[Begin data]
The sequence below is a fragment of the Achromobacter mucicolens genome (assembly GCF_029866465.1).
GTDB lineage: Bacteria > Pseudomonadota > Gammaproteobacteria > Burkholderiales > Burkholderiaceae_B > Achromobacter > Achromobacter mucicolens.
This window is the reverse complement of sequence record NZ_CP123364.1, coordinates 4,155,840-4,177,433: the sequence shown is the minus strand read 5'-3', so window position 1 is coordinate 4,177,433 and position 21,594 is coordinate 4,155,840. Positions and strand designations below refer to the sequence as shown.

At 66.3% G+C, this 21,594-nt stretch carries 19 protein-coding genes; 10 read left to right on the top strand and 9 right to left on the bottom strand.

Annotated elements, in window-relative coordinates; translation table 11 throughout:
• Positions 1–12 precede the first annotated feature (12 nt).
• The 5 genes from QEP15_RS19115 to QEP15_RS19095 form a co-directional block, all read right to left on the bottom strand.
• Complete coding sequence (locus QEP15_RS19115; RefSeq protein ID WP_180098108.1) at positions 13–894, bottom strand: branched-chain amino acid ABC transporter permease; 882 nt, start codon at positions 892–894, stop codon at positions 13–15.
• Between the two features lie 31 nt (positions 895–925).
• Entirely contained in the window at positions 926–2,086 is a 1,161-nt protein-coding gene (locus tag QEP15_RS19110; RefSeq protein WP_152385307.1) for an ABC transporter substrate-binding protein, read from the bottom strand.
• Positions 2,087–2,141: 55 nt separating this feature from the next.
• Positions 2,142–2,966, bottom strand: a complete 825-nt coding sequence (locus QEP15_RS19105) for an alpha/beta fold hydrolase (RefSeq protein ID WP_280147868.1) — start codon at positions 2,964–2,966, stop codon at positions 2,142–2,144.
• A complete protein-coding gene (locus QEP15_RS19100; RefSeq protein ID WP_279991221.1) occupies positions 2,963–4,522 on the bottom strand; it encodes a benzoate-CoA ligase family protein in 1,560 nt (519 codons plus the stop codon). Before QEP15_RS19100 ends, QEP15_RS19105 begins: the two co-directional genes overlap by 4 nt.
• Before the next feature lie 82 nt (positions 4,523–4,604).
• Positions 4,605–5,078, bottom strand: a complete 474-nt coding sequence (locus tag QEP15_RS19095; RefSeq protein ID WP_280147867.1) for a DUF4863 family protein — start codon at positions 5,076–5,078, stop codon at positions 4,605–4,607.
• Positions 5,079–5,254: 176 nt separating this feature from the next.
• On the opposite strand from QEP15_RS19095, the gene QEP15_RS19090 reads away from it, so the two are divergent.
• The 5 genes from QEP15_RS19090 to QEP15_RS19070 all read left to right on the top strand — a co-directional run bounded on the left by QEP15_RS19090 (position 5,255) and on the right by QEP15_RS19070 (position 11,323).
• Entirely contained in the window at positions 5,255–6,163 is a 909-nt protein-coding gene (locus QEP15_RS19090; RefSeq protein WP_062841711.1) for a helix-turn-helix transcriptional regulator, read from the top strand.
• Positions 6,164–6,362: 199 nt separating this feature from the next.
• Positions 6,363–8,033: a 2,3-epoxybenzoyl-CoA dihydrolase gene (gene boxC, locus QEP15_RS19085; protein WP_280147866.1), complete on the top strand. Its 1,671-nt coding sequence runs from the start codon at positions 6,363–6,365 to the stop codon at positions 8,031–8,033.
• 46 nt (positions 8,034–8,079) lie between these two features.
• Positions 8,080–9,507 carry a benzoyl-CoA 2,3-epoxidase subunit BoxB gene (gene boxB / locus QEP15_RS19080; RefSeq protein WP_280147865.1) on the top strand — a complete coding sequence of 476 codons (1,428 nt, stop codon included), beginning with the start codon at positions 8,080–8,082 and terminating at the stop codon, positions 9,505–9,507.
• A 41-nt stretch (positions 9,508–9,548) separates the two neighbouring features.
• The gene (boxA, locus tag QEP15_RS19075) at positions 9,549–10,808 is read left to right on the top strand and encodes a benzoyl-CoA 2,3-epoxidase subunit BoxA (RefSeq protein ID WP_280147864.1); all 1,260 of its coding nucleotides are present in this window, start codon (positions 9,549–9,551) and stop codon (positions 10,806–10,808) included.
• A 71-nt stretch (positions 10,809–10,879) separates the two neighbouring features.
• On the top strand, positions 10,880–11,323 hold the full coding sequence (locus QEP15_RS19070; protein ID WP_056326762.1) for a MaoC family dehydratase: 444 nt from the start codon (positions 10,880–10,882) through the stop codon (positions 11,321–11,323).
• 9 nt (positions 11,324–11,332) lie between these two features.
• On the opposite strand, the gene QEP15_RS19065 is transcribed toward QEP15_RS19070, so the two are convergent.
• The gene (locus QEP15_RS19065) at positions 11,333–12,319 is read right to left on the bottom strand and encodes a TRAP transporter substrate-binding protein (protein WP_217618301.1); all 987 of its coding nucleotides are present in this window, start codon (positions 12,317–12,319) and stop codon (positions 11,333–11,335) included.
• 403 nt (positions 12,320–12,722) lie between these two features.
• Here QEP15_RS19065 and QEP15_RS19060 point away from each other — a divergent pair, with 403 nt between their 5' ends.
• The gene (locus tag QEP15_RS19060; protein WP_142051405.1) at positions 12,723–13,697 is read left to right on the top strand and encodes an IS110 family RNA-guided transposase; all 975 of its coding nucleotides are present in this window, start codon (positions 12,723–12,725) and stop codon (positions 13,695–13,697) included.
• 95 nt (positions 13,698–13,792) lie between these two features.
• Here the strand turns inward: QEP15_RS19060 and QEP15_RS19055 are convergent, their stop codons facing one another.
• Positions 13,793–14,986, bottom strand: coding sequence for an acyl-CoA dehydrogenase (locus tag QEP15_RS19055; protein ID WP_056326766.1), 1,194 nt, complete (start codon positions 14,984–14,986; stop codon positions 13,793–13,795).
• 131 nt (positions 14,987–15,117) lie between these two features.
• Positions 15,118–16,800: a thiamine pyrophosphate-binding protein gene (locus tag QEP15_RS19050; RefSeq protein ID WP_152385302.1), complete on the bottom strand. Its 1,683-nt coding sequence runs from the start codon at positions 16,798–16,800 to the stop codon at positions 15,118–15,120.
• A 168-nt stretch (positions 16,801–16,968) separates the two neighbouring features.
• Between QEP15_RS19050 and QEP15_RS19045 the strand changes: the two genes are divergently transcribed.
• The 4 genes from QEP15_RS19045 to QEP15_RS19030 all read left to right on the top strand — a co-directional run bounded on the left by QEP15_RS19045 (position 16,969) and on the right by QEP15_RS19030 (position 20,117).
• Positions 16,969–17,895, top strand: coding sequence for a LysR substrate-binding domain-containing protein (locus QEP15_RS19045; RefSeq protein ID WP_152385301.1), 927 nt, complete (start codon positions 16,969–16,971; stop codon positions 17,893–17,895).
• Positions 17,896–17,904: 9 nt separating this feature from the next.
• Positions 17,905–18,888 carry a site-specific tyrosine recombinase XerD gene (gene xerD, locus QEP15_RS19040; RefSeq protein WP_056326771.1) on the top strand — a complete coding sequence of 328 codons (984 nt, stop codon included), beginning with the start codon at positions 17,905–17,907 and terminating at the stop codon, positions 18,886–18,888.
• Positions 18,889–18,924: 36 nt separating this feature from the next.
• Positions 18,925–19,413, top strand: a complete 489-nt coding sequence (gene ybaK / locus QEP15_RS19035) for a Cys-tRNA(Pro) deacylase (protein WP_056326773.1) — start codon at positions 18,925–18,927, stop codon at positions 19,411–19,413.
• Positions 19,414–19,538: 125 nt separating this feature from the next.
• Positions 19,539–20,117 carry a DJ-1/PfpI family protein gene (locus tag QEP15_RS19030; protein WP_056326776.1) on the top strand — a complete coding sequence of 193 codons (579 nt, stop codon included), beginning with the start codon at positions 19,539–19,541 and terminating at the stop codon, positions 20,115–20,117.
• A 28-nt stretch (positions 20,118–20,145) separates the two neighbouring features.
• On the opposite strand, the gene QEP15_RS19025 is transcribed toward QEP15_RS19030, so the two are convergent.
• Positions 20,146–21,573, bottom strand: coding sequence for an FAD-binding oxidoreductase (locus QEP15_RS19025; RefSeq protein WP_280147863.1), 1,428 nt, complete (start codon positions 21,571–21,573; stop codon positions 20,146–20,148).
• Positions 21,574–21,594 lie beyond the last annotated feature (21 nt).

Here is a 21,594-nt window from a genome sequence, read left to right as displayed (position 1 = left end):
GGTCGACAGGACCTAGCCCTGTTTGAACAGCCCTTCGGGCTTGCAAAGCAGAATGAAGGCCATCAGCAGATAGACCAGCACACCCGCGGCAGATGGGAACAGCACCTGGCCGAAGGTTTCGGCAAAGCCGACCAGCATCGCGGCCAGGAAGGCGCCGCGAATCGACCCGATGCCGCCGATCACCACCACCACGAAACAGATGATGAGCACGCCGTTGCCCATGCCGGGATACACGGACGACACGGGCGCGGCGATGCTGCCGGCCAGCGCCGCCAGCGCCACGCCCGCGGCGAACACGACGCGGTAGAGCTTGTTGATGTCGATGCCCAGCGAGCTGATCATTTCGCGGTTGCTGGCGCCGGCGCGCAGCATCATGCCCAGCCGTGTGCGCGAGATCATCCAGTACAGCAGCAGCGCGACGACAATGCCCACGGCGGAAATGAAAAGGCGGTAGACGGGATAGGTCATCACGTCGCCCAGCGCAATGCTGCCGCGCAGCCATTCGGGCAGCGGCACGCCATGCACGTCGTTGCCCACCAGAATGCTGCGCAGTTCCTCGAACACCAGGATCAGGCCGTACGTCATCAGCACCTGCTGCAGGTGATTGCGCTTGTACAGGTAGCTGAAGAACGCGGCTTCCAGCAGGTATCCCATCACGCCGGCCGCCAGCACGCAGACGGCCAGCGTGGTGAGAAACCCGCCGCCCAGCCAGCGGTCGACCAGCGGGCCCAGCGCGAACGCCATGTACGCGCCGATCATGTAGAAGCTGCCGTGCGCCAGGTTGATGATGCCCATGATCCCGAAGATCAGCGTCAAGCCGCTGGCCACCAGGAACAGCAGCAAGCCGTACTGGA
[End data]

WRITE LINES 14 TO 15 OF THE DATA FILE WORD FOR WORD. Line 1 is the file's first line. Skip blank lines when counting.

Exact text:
• Before the next feature lie 82 nt (positions 4,523–4,604).
• Positions 4,605–5,078, bottom strand: a complete 474-nt coding sequence (locus tag QEP15_RS19095; RefSeq protein ID WP_280147867.1) for a DUF4863 family protein — start codon at positions 5,076–5,078, stop codon at positions 4,605–4,607.